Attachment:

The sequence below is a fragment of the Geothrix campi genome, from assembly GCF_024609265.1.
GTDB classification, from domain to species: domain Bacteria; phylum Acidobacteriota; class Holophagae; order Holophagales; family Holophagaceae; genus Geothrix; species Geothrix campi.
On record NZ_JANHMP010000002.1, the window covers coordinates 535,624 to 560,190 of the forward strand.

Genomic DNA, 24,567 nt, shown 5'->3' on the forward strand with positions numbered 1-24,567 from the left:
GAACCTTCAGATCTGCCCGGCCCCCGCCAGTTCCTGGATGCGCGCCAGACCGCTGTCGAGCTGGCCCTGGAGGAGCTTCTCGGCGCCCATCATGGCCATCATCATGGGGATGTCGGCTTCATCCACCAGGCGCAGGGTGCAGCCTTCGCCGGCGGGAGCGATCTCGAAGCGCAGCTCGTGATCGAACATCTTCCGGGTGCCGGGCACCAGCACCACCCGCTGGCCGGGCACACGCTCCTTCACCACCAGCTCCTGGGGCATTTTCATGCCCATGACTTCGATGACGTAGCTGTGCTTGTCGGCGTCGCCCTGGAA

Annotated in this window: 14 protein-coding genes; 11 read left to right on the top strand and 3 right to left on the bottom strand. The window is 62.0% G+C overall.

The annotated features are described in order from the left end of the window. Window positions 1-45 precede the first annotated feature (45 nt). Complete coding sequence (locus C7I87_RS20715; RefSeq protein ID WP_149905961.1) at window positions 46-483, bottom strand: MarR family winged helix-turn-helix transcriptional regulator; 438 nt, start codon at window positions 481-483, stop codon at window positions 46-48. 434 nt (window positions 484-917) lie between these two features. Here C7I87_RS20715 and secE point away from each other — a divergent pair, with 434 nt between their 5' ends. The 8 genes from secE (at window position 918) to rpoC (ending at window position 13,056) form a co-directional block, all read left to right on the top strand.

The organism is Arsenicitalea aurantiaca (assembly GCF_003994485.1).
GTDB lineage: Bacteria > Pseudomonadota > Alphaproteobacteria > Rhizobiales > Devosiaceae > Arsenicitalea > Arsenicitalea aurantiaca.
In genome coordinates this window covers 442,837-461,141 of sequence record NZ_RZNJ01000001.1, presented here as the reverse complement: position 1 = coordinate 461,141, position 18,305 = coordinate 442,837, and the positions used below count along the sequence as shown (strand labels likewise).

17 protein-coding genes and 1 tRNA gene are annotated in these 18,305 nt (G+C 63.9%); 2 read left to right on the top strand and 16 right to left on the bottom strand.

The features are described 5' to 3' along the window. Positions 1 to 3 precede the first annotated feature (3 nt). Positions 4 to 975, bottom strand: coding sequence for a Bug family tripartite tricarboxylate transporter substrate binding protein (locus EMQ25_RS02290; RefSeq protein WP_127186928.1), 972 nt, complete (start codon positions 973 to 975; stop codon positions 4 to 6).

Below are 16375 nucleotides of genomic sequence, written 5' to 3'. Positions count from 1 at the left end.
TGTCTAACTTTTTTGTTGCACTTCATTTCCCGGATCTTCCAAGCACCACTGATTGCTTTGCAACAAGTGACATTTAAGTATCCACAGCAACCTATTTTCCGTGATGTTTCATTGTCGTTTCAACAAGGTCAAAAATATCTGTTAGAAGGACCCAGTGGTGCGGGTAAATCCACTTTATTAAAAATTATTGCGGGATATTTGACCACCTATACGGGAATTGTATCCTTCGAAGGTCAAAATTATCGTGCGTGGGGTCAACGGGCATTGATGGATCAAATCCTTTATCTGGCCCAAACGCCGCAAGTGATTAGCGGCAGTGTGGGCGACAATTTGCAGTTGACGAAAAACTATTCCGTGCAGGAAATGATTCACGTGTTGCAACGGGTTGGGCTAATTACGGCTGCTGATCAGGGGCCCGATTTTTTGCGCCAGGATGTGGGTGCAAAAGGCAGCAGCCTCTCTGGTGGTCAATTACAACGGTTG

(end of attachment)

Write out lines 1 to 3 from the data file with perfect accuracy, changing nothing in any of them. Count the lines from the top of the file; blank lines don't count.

The sequence below is a fragment of the Geothrix campi genome, from assembly GCF_024609265.1.
GTDB classification, from domain to species: domain Bacteria; phylum Acidobacteriota; class Holophagae; order Holophagales; family Holophagaceae; genus Geothrix; species Geothrix campi.
On record NZ_JANHMP010000002.1, the window covers coordinates 535,624 to 560,190 of the forward strand.